La Velo Francette is a 650 km cycle route from the Normandy coast to La Rochelle on the Atlantic coast of France. It’s a relatively recent addition to the growing number of French cycle tourism routes. La Velo is about 50% traffic-free, has beautiful river scenery, takes you past cider orchards, vineyards and passes through classic French villages and small towns. The real bonus of a route like this is that it takes you on the quiet back lanes through areas of France that you otherwise probably wouldn’t discover.
The route begins on the Normandy coast and there couldn’t be an easier start – the first signs for La Velo Francette start as you leave the ferry terminal at Ouistreham (the arrival port for the Portsmouth – Caen ferry). Once out of the port the route follows the canal to Caen – this is a wide commercial canal with good towpaths. The mediaeval city centre of Caen is skirted and you then follow a good rail trail along the Orne Valley as far as Clercy. The next section takes you through the so called Normandy Alps – very pleasant riding through undulating country and small towns but with cols of 200 m not 2000 m, the ‘alps’ bit is more of a marketing invention than reality!
At Domfront the Velo Francette crosses another of the velo tourisme routes – the Veloscenie, which links Paris to Mont Saint Michel and could provide a circular route if you want to head back to the Normandy coast
From Mayenne the route follows the Mayenne river for the next 180 km. This is one of the most enjoyable parts of the whole route, as the hard-packed gravel track follows the twists and turns of the river, which is canalised in part and has imposing mills on its banks, lock keepers cottages, the occasional riverside cafe, waterfront villages and small towns.
Although the riding is easy on this section it’s very varied, often cutting through hilly country, sometimes wooded, sometimes following narrow stretches of the river, at other times the river is wide with distant views of old chateaux.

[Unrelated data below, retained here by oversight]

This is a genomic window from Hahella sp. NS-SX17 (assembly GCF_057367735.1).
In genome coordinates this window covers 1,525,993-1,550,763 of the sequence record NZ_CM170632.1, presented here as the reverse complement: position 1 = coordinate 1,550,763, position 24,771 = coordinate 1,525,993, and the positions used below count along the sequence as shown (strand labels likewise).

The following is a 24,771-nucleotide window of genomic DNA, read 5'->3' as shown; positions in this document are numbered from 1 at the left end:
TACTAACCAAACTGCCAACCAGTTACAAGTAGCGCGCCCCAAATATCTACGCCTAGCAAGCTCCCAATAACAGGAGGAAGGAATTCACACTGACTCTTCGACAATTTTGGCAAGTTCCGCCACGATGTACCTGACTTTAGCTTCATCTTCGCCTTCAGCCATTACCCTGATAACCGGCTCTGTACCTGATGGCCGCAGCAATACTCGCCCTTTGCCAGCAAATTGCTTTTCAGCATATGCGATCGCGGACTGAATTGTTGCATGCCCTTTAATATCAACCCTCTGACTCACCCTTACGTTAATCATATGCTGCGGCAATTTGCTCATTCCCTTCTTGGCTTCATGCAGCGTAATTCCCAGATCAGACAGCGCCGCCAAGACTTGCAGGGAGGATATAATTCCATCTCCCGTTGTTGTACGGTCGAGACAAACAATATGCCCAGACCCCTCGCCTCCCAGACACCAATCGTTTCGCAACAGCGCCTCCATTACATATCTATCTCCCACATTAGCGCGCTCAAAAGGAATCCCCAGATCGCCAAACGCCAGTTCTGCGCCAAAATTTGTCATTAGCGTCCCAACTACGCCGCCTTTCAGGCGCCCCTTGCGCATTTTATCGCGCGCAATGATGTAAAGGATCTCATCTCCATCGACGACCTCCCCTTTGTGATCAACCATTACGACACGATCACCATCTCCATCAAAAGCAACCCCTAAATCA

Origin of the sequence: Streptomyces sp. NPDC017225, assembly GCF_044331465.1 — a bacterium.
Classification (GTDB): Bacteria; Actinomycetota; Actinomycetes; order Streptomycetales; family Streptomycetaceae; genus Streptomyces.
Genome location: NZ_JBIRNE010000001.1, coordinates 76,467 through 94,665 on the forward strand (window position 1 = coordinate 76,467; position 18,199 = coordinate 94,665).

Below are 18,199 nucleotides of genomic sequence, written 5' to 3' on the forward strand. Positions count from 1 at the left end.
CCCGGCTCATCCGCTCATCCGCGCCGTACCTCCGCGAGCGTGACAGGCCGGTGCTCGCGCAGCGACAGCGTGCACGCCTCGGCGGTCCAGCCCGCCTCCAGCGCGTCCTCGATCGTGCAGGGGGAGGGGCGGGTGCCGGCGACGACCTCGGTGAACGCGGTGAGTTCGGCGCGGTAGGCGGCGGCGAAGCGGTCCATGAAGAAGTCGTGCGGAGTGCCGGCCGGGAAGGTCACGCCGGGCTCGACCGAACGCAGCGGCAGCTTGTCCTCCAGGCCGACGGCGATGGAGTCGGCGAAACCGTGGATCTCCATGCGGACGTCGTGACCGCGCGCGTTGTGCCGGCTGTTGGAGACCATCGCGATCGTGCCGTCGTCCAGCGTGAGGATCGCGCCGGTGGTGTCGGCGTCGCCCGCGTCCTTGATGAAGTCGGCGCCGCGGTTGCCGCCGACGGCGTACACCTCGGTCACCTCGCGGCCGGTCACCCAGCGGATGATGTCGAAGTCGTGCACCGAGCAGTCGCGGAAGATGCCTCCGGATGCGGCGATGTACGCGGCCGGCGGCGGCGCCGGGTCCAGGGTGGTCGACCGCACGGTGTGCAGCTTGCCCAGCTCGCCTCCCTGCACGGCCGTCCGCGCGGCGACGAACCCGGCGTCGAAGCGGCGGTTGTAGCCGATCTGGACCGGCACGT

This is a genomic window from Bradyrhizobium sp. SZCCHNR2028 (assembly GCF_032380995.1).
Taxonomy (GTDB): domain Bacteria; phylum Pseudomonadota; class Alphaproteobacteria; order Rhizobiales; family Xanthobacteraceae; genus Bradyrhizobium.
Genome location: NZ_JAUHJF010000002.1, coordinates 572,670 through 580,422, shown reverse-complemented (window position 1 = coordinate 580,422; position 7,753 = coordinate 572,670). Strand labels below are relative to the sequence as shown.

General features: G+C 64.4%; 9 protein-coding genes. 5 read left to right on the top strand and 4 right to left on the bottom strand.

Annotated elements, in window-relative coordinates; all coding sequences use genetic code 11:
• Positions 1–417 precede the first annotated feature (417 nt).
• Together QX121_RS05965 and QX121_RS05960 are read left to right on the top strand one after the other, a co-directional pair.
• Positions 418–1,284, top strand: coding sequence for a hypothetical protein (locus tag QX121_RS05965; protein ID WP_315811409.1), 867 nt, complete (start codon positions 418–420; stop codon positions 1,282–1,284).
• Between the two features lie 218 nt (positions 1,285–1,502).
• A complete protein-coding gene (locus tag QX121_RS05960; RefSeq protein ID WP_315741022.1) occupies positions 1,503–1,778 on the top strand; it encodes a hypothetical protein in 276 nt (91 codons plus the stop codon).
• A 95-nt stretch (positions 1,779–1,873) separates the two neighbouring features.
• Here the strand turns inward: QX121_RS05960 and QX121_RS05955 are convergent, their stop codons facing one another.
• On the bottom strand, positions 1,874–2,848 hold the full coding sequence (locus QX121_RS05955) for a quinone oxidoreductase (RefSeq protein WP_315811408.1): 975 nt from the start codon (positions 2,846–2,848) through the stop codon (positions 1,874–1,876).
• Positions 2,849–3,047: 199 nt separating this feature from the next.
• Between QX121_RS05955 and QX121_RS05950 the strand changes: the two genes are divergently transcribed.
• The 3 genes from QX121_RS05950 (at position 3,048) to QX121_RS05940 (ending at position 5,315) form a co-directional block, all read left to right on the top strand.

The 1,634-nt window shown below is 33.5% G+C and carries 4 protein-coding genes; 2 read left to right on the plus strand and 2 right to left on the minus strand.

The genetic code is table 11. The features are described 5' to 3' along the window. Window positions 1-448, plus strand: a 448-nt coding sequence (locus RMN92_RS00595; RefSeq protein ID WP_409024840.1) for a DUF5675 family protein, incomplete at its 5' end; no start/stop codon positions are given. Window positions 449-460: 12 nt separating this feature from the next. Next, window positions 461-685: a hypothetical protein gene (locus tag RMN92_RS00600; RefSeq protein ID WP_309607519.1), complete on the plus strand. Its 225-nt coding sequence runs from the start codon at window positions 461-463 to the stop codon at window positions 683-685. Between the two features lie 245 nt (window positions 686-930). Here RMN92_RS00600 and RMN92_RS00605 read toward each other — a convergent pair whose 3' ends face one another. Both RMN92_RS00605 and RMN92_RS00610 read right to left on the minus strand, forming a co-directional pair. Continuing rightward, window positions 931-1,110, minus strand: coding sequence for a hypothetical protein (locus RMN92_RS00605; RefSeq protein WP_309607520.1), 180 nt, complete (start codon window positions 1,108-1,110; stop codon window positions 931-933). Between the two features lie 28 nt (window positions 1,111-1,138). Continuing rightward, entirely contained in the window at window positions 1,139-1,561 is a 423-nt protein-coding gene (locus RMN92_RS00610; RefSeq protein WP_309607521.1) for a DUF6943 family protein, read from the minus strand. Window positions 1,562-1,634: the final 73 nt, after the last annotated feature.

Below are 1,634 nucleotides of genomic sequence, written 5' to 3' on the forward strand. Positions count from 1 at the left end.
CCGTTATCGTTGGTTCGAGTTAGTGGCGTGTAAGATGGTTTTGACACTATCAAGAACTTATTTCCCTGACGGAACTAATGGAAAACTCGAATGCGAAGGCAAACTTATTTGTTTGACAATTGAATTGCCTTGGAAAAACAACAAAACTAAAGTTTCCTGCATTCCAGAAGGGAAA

All along the river there are little towns and villages with narrow streets and attractive waterfronts – and cafes in old lock keepers’ cottages.
At the impressive city of Angers the Mayenne river joins the Loire and the route now follows the Loire for about 60 km to Saumur. The Loire at this point is wide and gently flowing. There’s no continual riverside track as before so you’re following a mixture of lanes and occasional cycle paths.
After Saumur the route follows another river – the Thouet. Heading south from Saumur broadly following the Thouet valley the terrain becomes more undulating with some steeper climbs, as the route continues to follow the river passing through some attractive small towns on the way.
The final section of the route from Niort to La Rochelle is quite different from the preceding few hundred kilometres as it traverses the Marais Poitevin marshland. Canals and countryside are intertwined and the route for the most part follows the canal network before arriving in the historic port of La Rochelle.
Although it’s it end of one great ride, it’s also the junction with the La Velodyssee – another of the velo tourisme routes – which you can follow south to the Spanish border or head north to the Brittany coast – about another 600 km in either direction!
The Velo Francette website gives comprehensive information about the route, GPX downloads for each stage and details of accommodation. There’s a French language guidebook published by Chamina that seems to be sold in lots of tourist offices on the La Velo route. The route is fairly well signed but inevitably signs are lacking in some places.
The outward journey is easy – Brittany Ferries from Portsmouth to Caen. Caen’s port is Ouistreham and the cycle route starts there.
Coming back by train from La Rochelle: it’s possible to get a train to Caen without going through Paris – it just needs a bit of searching on the SNCF website. Taking bikes on trains in France is fairly straightforward but you don’t seem to be able to book a bike space online, so you have to buy a ticket in person – see this SNCF information page for info on taking bikes on French trains . Intercity trains have 6 bike spaces per train – reserve a space when booking a ticket. Regional trains (called TER) don’t need a bike reservation and are fairly relaxed about the number of bikes carried.
Lots of campsites along the route – listed in the La Velo website and in the guidebook. As always in France there also are other campsites that are not always listed.